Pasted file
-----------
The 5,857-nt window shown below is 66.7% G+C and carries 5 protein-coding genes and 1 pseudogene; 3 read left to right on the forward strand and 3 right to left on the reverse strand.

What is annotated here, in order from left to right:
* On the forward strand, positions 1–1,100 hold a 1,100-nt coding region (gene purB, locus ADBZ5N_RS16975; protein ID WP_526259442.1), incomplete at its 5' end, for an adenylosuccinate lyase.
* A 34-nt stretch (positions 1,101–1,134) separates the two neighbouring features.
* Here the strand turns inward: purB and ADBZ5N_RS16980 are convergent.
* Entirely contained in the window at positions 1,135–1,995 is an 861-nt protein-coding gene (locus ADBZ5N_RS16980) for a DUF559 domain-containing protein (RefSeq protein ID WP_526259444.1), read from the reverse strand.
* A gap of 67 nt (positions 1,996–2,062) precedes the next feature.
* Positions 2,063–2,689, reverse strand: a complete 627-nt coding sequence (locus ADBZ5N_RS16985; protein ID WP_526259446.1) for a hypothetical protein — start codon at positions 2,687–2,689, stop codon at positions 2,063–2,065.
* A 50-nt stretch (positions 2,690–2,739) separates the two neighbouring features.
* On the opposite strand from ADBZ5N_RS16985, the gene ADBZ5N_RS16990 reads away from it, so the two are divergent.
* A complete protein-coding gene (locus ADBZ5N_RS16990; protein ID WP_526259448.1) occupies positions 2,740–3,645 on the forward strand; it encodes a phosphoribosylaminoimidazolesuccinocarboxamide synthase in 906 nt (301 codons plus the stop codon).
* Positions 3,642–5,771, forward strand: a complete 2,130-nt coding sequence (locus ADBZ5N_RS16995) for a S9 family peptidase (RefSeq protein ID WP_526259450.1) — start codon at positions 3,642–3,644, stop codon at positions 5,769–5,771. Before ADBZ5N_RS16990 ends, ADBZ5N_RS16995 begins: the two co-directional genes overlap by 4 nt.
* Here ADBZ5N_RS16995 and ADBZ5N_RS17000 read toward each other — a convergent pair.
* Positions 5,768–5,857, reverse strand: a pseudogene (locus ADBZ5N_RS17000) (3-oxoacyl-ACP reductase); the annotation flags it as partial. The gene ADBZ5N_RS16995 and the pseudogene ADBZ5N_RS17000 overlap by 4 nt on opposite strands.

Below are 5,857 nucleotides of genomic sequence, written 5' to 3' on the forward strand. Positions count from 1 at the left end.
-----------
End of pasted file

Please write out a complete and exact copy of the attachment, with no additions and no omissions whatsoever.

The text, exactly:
The 5,857-nt window shown below is 66.7% G+C and carries 5 protein-coding genes and 1 pseudogene; 3 read left to right on the forward strand and 3 right to left on the reverse strand.

What is annotated here, in order from left to right:
* On the forward strand, positions 1–1,100 hold a 1,100-nt coding region (gene purB, locus ADBZ5N_RS16975; protein ID WP_526259442.1), incomplete at its 5' end, for an adenylosuccinate lyase.
* A 34-nt stretch (positions 1,101–1,134) separates the two neighbouring features.
* Here the strand turns inward: purB and ADBZ5N_RS16980 are convergent.
* Entirely contained in the window at positions 1,135–1,995 is an 861-nt protein-coding gene (locus ADBZ5N_RS16980) for a DUF559 domain-containing protein (RefSeq protein ID WP_526259444.1), read from the reverse strand.
* A gap of 67 nt (positions 1,996–2,062) precedes the next feature.
* Positions 2,063–2,689, reverse strand: a complete 627-nt coding sequence (locus ADBZ5N_RS16985; protein ID WP_526259446.1) for a hypothetical protein — start codon at positions 2,687–2,689, stop codon at positions 2,063–2,065.
* A 50-nt stretch (positions 2,690–2,739) separates the two neighbouring features.
* On the opposite strand from ADBZ5N_RS16985, the gene ADBZ5N_RS16990 reads away from it, so the two are divergent.
* A complete protein-coding gene (locus ADBZ5N_RS16990; protein ID WP_526259448.1) occupies positions 2,740–3,645 on the forward strand; it encodes a phosphoribosylaminoimidazolesuccinocarboxamide synthase in 906 nt (301 codons plus the stop codon).
* Positions 3,642–5,771, forward strand: a complete 2,130-nt coding sequence (locus ADBZ5N_RS16995) for a S9 family peptidase (RefSeq protein ID WP_526259450.1) — start codon at positions 3,642–3,644, stop codon at positions 5,769–5,771. Before ADBZ5N_RS16990 ends, ADBZ5N_RS16995 begins: the two co-directional genes overlap by 4 nt.
* Here ADBZ5N_RS16995 and ADBZ5N_RS17000 read toward each other — a convergent pair.
* Positions 5,768–5,857, reverse strand: a pseudogene (locus ADBZ5N_RS17000) (3-oxoacyl-ACP reductase); the annotation flags it as partial. The gene ADBZ5N_RS16995 and the pseudogene ADBZ5N_RS17000 overlap by 4 nt on opposite strands.

Below are 5,857 nucleotides of genomic sequence, written 5' to 3' on the forward strand. Positions count from 1 at the left end.